Resources & Guides

3 Assumptions You Made About Influencer Marketing

Bryan Koh
September 5, 2023

When was the last time someone said working with influencers is easy? 

Oh wait, nobody has ever said that.

What you usually read about online is how difficult it is to work with influencers.

  • They demand a lot of money for a small job.
  • They produce similar types of content e.g. just another IG reel or TikTok video.
  • They will say good things about the product if they’re being paid (not authentic).

While sometimes the above can be true, in most cases, they can be assumptions you make because of what you read online. And when this happens, you tend to narrow down your options in influencer marketing, which ultimately reduces its benefits.

Influencer marketing is a marketing strategy that brands, big or small, utilise to hit objectives like increasing brand awareness, launching a new product or service and fostering a community–using influencers. Influencers range from nano-tier to celebrity influencers. Think of your friend who's recently been promoting a lipstick they like from a local brand to David Beckham, who's the face of Adidas. 

They are "influencers of today", and with that comes assumptions that we will be breaking down today. Let's dive right into the 3 assumptions you made about influencer marketing.

1. I can’t afford influencer marketing–it’s too expensive.

How often do you hear that influencer marketing is expensive? The assumption that influencer marketing is costly comes from the traditional understanding that you can only work with celebrities or macro-influencers with large followings. And this isn't an assumption–they can be expensive to work with due to their profiles.

However, you should understand that an influencer marketing budget has several factors–from the type of platform, content format, selection of profiles to the difficulty of the task–affecting the budget.

You don't need to spend your budget on just celebrities to boost your brand awareness or gain traction on your latest product. There are several other tiers of influencers to consider to hit your marketing goals. 

  • As a small brand who wants to run an influencer marketing campaign that is budget-friendly, you can choose to work with nano-influencers (with 200 to 4,999 followers), which typically have lower difficulty campaigns but are able to deliver high engagement rates.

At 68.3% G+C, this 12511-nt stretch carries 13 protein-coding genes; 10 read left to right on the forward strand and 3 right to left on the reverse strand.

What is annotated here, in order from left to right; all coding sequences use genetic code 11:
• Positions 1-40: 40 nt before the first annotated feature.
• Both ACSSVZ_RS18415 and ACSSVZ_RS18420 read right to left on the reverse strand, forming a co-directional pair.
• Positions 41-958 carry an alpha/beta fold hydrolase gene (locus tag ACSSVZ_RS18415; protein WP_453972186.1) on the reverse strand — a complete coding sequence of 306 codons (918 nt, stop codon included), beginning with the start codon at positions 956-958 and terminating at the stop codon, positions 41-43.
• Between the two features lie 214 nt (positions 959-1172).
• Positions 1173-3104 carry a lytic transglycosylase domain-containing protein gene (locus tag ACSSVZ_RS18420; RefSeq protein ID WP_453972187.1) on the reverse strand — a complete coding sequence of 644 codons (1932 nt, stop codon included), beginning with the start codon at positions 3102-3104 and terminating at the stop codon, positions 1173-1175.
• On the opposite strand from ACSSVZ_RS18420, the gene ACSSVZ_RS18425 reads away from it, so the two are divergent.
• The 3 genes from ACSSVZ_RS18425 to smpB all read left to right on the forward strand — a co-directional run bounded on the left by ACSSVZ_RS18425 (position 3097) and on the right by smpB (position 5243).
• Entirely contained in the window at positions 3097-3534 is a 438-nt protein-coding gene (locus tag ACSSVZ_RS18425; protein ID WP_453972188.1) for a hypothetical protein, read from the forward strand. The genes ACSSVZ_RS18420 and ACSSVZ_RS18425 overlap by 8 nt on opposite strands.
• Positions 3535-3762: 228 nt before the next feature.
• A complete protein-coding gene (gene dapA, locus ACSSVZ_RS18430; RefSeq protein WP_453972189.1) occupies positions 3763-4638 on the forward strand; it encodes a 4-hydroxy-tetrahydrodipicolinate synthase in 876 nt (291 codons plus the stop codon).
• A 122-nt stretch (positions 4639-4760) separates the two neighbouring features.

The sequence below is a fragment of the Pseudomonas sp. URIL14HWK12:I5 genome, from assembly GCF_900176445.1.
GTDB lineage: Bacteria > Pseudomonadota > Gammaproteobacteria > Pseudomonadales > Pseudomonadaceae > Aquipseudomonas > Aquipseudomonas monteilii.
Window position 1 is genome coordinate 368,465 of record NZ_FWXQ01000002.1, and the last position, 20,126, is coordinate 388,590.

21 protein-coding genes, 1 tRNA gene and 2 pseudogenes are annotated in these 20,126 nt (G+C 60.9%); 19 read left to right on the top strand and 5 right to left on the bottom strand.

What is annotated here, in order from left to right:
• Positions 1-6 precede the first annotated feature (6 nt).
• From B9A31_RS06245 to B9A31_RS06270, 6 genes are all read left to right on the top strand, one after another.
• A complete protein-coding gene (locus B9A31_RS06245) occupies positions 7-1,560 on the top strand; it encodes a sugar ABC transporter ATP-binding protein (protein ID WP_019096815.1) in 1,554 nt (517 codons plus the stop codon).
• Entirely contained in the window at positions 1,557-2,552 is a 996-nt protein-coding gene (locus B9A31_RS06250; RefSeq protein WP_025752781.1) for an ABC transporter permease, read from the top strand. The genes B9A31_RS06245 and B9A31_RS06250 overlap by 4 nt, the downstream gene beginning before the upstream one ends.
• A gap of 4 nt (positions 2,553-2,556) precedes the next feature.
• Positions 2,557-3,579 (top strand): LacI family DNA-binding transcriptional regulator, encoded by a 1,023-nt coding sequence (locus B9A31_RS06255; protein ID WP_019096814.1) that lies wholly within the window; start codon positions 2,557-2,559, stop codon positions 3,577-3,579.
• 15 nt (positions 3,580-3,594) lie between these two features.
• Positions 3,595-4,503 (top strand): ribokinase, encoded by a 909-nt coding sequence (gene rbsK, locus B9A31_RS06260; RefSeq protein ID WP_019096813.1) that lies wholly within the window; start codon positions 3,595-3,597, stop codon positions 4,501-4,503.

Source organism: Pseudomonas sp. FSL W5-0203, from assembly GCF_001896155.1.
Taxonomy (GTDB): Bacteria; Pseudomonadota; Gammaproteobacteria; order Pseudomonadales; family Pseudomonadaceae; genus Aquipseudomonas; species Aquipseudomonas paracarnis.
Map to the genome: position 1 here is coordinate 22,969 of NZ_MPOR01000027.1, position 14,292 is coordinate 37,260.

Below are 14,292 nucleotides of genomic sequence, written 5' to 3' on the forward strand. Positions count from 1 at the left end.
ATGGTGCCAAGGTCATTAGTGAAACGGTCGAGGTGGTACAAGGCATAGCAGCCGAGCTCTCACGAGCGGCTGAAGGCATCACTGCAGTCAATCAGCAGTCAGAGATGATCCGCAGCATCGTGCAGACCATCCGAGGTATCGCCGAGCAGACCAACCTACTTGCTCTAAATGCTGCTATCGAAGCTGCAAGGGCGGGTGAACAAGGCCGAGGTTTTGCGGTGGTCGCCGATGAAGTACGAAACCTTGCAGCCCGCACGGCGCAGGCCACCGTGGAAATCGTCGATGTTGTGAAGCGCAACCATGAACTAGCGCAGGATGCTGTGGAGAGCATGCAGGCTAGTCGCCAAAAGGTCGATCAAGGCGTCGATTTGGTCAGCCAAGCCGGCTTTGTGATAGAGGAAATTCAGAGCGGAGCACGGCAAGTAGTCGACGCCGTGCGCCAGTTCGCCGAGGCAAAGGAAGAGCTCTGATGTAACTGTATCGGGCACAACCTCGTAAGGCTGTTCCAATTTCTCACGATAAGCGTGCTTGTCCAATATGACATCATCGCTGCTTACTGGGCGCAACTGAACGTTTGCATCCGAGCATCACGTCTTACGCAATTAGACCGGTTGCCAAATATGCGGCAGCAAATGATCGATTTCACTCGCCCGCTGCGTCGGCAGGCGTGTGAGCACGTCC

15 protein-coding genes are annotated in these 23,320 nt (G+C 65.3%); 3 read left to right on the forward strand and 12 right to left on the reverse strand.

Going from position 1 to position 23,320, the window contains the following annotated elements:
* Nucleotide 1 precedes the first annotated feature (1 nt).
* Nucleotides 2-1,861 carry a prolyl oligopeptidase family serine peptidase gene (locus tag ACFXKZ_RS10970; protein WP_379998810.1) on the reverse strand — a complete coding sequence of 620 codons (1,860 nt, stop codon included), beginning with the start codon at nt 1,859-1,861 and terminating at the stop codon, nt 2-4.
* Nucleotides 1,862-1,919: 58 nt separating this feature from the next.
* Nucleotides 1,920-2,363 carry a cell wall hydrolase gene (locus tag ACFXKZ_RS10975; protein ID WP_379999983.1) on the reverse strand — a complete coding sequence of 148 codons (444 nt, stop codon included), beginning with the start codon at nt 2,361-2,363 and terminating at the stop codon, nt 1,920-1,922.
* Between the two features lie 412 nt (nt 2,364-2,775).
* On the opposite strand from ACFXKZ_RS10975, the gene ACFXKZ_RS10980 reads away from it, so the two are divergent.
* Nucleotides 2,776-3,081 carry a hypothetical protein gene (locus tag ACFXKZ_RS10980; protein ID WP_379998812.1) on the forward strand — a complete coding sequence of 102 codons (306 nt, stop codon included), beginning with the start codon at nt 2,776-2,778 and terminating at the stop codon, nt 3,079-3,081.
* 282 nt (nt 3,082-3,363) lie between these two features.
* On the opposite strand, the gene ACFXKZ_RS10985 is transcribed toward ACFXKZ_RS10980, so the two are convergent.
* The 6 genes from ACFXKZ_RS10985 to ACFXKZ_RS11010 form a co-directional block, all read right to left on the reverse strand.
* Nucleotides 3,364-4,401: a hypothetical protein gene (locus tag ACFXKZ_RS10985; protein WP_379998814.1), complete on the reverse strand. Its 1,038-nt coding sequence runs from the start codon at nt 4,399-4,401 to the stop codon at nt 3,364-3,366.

• If you still choose to work with one macro-influencer and keep it budget-friendly, you can then also simultaneously work with 10-20 nano-influencers to amplify the campaign's effect.

It's important to note that collaborating with influencers doesn't follow a uniform model; flexibility is key.

2. After working with an influencer on an ad hoc or one-off basis–it’s done.

The most popular way marketers use influencers is by engaging them for one-off ad-hoc campaigns. 

While this may be true, it's not always the most impactful way.

You will be surprised to hear that influencers can help to establish and sustain a community through long-term partnerships. It aligns with brand loyalty, which is possibly one of your goals in your overall brand marketing strategy. 

Upon encountering an influencer's promotion of your product, customers might find it intriguing initially, yet may not make an immediate purchase. However, with repeated exposure and consistency, people start to imprint that face on similar products. After weeks or months of seeing the post, they think it's worth a try. 

When your followers see consistency through the many campaigns, they are more likely to purchase your product and continue to support you in the coming years. This eventually grows into a community.

Customers can be your influencers, and can also act as ambassadors for your community.

Influencer marketing is all about authenticity and consistency.

3. Influencer marketing campaigns involving macro and nano-influencers are the same–right?

How brands usually work with macro-influencers is to have a list, shortlist, filter and contact them to get their rates. It's possible because there are only a few of them, and it's easy enough to hand-pick them.

When you engage with nano-influencers, it's probably at scale–say, hundreds of them. Many brands still assume or demand the same list of nano-influencers, which is impossible (or not worth your time). Hence, the ways to shortlist and pick the profiles are different. 

The difference between macro and nano-influencers when shortlisting and picking influencer profiles

The concept involving employing nano influencers is similar to Facebook's targeted ads: targeting individuals with aligned interests and demographics to amplify brand messaging at mass rather than expecting tailored content creation.

Macro and nano-influencers have different engagement values, varying target audiences, and more. As a brand, you need to understand which tier you want to work with, their capabilities and what outcomes you can achieve from these groups of influencers.

Collaborating with influencers doesn't follow a one-size-fits-all approach.

The takeaway

Don't get us wrong. Some of the assumptions you read online can be true. However, these are the most common assumptions we hear from brands and  influencer marketing–they're expensive, only viable in one-off campaigns, and all tiers work the same.

At Partipost, we work with large businesses, SMEs and everyday brands that cater to varying target audiences. We've heard of these assumptions, and we want to educate brands, marketers and, of course, to a certain extent, influencers about these assumptions.

If you're ready to hear more about influencer marketing and how it can benefit your brand, get in touch with us.

Bryan Koh